Soda Blonde: “It’s been a little less daunting this time around”

by James Hendicott

Born from the remnants of acclaimed harmonising pop-rockers Little Green Cars, Soda Blonde’s early career was unusual: not so much a slog in front of tiny crowds, but instant recognition of their ability, and no little local hype based on their previous work, resulting in mid-sized gigs from day one.

The four-piece are led by the vocally distinctive Faye O’Rourke, and produce spacey yet vibrant alt pop that nods to their past, but is less abstract and more engaged in social commentary. New single ‘Love Me World’, for example, is a personal ode to looking for acceptance and love through darker moments.

“I don’t think anything should feel easy,” O’Rourke says of the rebranded return. “It’s been a little less daunting and unknown this time around but it was a huge deal to pick up and start again. We have more control over the visual aspects of this project. That was always something that we wanted to harness more in the past, and with this new beginning we’ve been able to have a lot of fun with that.”

“The single is about acknowledging the darker moments of wanting to be loved by everyone,” she continues. “The idea of bending to fit within the zeitgeist in the pursuit of acceptance and love. Being judged certainly lies within that sentiment, but I think it’s more interesting to focus on what and why that happens.”

“I think what ‘fake’ we wish to portray says a lot about who we are and what we desire. I do think people have to be brave today to expose what they really think.”

Like most acts, Soda Blonde have struggled a touch with the lock down, though O’Rourke says there have been good and bad days. Virtual gigs – something the band did in support of the single – are not something they particularly crave. “The audience is 99% of the experience of a live show,” she says.

“I think artists need to rally together to defend their work and the value it holds across genres and particularly across the different stages of their careers and levels of the industry,” she continues. “Things have changed dramatically in the music industry since we began, but it’s always felt like a steady decline in artists’ security since then.”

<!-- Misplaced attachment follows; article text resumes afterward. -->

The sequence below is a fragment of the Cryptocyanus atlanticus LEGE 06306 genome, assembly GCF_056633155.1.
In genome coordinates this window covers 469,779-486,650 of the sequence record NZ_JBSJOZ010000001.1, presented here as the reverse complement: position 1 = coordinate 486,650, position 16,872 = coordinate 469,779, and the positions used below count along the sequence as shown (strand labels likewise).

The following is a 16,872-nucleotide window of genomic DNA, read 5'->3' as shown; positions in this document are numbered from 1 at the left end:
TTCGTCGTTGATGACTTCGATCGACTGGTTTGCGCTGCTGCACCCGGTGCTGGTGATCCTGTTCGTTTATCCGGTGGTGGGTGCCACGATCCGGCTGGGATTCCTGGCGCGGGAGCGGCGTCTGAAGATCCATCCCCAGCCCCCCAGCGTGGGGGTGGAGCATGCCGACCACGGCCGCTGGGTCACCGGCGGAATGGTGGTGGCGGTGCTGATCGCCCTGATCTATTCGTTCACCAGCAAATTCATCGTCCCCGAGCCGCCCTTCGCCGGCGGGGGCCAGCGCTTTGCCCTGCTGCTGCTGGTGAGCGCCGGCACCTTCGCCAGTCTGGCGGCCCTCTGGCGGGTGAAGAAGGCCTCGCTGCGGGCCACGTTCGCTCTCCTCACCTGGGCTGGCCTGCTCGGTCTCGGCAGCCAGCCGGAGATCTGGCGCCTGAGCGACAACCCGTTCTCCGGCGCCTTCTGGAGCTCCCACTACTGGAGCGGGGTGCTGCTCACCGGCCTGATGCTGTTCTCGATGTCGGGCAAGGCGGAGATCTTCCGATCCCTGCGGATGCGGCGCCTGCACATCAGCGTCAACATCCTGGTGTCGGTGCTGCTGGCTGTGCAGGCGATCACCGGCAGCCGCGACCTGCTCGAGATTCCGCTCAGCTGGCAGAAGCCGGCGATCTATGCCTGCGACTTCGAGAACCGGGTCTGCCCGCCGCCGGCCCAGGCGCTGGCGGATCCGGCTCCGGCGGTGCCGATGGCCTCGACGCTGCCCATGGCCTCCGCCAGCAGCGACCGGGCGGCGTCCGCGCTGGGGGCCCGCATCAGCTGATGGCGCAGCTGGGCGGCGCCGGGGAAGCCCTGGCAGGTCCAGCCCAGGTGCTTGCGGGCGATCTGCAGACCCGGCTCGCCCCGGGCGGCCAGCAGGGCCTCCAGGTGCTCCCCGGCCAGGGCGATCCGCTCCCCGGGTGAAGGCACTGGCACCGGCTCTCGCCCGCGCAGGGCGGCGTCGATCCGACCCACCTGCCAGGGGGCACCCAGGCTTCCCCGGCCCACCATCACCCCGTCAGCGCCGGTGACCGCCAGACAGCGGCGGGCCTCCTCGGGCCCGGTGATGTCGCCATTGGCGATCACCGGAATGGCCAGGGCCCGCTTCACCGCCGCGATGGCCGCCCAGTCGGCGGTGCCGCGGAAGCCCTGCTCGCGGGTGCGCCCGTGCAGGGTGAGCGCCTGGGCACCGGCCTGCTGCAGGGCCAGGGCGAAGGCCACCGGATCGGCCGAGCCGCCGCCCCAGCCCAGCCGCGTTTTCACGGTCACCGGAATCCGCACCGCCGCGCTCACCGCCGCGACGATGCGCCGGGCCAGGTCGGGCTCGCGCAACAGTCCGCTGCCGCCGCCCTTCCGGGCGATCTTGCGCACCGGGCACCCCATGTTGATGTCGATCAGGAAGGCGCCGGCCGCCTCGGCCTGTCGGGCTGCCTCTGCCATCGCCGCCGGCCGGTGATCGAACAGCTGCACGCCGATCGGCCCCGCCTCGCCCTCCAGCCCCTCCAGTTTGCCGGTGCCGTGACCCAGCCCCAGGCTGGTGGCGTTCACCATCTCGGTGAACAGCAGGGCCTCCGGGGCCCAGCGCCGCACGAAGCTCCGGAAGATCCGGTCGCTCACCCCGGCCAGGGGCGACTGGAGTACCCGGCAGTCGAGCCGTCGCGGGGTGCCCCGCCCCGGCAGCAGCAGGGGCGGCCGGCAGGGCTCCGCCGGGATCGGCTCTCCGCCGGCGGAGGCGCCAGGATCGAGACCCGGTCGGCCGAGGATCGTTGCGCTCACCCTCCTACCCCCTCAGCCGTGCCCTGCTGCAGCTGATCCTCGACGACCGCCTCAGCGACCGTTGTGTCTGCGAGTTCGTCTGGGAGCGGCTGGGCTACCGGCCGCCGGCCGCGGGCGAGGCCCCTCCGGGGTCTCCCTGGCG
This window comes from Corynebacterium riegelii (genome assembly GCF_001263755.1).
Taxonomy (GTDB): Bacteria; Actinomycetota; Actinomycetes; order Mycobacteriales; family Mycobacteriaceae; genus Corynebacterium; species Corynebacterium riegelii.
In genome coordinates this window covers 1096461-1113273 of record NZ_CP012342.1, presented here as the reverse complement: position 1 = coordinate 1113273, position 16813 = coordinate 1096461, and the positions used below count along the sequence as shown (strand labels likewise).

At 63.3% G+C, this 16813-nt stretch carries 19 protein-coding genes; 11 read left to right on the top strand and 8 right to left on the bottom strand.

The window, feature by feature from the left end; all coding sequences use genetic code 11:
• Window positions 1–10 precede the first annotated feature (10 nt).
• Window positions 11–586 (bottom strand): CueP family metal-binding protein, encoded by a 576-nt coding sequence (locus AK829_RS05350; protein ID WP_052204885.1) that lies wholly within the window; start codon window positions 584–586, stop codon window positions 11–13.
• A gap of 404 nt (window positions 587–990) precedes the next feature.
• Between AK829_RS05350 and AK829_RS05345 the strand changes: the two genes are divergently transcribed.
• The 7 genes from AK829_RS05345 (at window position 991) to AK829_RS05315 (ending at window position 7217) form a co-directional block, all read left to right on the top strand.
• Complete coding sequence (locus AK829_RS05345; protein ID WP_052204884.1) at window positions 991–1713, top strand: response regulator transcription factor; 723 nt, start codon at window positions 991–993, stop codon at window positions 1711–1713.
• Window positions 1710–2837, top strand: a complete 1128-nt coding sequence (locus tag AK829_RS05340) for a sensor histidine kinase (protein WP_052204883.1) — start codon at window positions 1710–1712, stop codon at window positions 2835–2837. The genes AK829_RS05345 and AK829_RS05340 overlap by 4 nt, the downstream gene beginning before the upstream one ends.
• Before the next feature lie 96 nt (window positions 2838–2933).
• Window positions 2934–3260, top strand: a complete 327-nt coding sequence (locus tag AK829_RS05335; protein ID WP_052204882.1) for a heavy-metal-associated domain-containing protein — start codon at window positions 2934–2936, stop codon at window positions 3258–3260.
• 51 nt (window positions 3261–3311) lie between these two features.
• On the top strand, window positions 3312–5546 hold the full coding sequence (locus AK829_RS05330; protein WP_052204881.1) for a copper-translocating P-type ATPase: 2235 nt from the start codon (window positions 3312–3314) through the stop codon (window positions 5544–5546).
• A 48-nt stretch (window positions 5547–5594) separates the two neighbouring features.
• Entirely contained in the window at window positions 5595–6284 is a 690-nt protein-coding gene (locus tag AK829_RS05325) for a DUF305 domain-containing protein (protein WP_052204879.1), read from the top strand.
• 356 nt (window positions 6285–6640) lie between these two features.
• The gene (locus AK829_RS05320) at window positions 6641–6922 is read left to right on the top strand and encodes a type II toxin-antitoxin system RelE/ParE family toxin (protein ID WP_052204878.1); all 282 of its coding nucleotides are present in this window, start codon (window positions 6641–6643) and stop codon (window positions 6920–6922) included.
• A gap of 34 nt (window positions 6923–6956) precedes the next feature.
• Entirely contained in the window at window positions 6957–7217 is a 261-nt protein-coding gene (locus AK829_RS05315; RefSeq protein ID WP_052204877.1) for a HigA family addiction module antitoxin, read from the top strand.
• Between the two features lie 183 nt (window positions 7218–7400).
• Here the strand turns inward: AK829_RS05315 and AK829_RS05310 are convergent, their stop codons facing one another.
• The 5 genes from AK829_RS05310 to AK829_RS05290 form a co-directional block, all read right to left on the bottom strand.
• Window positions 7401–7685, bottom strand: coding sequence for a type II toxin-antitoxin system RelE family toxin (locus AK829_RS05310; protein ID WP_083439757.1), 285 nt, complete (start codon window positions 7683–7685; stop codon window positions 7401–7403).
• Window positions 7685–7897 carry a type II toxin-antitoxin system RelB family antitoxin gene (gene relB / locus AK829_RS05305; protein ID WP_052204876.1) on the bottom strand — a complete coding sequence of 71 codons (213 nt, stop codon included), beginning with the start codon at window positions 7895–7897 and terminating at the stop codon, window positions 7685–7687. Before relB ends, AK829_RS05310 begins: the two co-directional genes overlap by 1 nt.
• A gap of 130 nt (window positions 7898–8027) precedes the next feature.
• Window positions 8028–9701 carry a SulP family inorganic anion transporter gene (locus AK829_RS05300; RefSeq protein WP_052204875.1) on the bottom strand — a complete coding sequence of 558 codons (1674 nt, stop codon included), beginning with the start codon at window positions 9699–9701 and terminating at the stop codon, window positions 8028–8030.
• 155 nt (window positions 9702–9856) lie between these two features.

“At the end of the day there’s nothing else we would rather do, so we need to be innovative and progressive in order to come up with a new and profitable system for music makers and music lovers. Both need to feel that they are gaining from the value being reinstated into music. The damage was already there in a system that was unfit for purpose, the pandemic had exposed the vulnerabilities of artists in an unfair and inequitable industry. “

With two EPs under their belt, an album is the next major project for the four-piece, though they’re slightly coy on the timing of it, simply saying it’ll be “coming soon.” Their long-term plans will require a change in all our circumstances as well as a successful album, but earlier achievements suggest they’re possible. 

“I think bands need to be extremely committed and grounded to come to terms with hype and deal with the pressure it may bring,” O’Rourke says. “Naturally if there’s hype the band is viewed as having more to prove, however it’s a fundamental part of how we consume and enjoy music, and that will never change.” It’ll give Soda Blonde the chance to grow into those big aims, too, which are simple: “tour the world.”

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